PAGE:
“The higher the volatility that you have, the better – the higher the potential profit you can make from an open position you might have in the marketplace…if the price change is only a couple cents either way, you can't make a whole lot of money in trading. And if you have, you know, 50, 60 cents, dollar moves in price you're going to make a lot more money for -- for every position you might have…”
With gas prices reaching $3 per gallon across the country, and well over $3 in my State, our constituents deserve to know why those prices are so high.
Looking at the figures from the Energy Information Administration, we know that crude oil reserves are higher than average, yet prices have more than doubled over the past five years. High gas prices cannot simply be explained by supply and demand.
In fact, BP’s chief executive Lord Browne has been quoted as saying, “It is the case that the price of oil has gone up while nothing has changed physically.”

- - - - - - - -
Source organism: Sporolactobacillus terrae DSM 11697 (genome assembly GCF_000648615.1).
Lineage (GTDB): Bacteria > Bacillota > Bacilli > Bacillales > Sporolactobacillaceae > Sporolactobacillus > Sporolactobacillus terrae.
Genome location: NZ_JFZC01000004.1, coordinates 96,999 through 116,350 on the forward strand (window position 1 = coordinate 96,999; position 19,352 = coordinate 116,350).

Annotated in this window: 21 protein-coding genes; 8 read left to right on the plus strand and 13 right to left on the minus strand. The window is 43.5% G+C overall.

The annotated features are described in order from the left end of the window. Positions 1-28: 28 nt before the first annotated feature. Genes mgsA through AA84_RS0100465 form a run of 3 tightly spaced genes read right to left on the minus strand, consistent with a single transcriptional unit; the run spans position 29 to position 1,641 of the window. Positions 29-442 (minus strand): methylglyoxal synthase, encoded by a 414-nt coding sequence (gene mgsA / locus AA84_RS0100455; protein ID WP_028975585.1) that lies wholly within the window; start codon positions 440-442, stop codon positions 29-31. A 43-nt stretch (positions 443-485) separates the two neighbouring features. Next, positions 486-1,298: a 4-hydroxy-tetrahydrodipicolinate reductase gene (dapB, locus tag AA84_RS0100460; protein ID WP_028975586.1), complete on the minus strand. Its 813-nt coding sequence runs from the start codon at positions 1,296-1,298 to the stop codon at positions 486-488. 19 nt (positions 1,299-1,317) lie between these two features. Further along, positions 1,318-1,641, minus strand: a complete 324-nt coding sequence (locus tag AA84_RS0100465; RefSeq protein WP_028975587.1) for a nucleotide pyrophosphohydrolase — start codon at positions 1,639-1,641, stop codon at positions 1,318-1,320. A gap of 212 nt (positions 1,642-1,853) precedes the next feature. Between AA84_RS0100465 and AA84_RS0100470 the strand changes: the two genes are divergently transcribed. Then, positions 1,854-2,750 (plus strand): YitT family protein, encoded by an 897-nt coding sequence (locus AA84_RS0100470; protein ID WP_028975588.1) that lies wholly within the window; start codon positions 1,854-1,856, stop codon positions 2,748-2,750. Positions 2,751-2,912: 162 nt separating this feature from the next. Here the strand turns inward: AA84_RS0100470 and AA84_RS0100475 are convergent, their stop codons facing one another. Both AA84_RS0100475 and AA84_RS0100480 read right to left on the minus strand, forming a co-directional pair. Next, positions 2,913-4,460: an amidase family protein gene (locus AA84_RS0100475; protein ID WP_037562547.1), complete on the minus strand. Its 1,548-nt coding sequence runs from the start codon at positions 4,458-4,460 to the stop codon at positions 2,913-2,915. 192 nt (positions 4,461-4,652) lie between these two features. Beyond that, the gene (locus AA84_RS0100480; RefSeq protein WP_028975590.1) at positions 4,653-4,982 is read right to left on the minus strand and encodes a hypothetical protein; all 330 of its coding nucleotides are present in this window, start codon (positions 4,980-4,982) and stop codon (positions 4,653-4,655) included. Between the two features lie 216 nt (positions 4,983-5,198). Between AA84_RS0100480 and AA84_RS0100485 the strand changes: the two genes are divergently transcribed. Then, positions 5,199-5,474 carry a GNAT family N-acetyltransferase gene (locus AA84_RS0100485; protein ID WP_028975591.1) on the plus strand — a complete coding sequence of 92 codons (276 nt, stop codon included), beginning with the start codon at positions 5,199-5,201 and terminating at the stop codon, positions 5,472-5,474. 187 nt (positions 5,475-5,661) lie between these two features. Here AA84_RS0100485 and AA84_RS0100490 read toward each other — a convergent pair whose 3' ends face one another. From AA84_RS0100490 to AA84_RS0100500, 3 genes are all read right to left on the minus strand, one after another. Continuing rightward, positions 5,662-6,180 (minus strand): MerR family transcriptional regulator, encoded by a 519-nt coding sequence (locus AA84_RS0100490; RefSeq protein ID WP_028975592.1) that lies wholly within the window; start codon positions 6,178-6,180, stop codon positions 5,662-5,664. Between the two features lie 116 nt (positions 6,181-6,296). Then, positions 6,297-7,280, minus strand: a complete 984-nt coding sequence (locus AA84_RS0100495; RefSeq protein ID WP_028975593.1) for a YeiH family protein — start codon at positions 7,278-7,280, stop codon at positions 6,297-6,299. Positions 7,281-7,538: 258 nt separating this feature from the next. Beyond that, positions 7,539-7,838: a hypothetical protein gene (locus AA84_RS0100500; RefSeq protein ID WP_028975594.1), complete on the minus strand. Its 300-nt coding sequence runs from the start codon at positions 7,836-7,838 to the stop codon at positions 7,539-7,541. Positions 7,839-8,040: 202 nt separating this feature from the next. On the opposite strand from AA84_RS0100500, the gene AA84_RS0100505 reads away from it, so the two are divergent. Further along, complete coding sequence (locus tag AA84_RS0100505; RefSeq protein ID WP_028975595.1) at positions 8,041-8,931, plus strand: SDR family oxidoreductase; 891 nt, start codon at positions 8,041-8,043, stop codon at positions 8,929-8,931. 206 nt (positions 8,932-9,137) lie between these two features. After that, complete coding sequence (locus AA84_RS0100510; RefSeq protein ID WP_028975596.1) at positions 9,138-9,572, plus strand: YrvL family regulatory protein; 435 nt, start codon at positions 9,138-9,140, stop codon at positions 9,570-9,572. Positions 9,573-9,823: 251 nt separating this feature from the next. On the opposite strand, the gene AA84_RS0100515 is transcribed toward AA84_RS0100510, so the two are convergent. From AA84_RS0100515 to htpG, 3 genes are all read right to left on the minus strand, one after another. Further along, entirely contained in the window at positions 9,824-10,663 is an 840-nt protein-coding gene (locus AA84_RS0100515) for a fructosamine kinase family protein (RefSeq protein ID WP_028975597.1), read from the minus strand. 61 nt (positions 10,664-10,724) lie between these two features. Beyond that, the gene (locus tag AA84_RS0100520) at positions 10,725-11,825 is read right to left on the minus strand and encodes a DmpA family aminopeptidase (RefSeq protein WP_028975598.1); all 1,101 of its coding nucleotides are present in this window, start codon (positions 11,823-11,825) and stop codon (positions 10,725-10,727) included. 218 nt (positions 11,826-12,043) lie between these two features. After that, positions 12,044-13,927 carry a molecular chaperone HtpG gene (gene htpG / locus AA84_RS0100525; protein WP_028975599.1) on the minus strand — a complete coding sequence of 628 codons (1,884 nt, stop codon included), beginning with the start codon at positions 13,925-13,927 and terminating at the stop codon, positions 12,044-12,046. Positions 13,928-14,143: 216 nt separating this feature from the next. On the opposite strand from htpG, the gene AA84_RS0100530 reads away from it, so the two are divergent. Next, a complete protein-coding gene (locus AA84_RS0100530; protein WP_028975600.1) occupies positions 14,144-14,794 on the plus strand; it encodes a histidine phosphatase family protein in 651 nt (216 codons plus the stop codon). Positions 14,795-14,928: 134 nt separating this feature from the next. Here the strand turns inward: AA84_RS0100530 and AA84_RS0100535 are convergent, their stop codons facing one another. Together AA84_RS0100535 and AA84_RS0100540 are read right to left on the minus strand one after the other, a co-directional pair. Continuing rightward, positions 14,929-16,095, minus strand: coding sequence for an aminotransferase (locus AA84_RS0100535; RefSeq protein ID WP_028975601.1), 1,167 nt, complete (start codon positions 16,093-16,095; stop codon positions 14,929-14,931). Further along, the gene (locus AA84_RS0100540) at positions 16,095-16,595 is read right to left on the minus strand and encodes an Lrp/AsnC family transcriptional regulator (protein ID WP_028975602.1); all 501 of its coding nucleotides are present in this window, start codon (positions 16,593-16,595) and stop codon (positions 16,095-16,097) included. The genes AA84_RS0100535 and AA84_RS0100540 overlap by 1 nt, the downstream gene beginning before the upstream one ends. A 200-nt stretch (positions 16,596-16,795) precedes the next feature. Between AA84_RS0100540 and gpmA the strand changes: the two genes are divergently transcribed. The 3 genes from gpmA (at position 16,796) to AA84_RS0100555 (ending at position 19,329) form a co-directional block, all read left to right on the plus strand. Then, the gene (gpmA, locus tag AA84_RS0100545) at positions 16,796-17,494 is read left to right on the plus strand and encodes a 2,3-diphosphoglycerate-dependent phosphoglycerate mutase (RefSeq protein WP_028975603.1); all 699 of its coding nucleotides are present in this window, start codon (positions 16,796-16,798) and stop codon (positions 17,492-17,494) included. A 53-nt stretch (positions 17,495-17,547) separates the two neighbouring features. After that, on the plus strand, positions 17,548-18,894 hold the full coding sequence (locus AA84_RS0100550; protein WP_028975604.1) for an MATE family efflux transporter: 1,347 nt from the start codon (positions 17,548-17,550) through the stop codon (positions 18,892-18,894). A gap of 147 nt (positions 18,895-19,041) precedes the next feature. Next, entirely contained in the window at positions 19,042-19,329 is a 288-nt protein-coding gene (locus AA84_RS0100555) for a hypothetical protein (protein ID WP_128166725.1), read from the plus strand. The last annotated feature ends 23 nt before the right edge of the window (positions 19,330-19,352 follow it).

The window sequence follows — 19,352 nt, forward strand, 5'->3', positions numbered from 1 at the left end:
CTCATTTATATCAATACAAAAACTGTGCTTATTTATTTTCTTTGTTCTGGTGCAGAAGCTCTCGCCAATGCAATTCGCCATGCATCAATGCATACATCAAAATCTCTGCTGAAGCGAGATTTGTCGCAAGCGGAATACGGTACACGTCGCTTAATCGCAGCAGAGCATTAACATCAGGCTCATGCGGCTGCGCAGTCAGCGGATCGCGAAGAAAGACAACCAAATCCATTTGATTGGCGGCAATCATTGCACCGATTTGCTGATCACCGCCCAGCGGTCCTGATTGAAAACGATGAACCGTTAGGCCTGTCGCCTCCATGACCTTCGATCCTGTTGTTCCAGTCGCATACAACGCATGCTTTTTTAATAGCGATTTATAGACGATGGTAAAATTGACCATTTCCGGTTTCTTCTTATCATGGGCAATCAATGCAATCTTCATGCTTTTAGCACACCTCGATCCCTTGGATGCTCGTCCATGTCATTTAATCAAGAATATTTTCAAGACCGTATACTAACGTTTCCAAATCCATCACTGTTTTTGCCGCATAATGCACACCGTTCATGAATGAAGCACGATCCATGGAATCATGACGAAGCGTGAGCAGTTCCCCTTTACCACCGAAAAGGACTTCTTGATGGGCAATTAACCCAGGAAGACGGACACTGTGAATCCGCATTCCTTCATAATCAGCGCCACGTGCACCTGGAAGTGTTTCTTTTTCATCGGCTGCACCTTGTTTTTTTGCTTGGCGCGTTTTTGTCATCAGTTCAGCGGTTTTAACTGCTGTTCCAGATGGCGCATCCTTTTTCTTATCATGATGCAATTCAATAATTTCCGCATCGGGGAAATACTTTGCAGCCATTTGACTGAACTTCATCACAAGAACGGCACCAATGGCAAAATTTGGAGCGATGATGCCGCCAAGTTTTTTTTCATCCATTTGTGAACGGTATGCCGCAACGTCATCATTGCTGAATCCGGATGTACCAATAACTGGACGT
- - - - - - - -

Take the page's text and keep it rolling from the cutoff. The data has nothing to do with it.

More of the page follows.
Without a complete picture of our energy markets, we do not know why gas prices are as high as they are.
That is why I introduced the Oil and Gas Traders Oversight Act (S 2642) with Senators Snowe, Levin, Cantwell, Mikulski, and Boxer. The bill would:
- require traders on exempt electronic trading facilities to keep records and report large positions carried by their market participants in energy commodities for five years or longer. These are the same requirements that apply to traders that do business on NYMEX;
- Requires traders to provide such records to the CFTC or the Justice Department upon request, the same requirements for NYMEX traders; and
- Requires persons in the United States, who are trading energy commodities that are delivered in this country on foreign futures exchanges, to keep similar records and report large trades.
These provisions are simple, but they will give the CFTC the means to effectively exercise its existing anti-manipulation authority over energy commodities traded on U.S. exchanges.
My colleagues and I have been working on this issue for five years. We see these trading platforms lobby furiously against these provisions. They want to be able to trade in the dark. They want to be able to have wash trades. They want to keep no records. They want to have no audit trail. And now we see the results.
In the west coast, we saw it with electricity. We’ve seen it in natural gas. The consumer at the pump sees it with gasoline. It’s really time for things to change.
If the standard exchanges can keep records, why shouldn’t an electronic trading platform.
We’re going to fight this fight again and again and again until we get this job done.”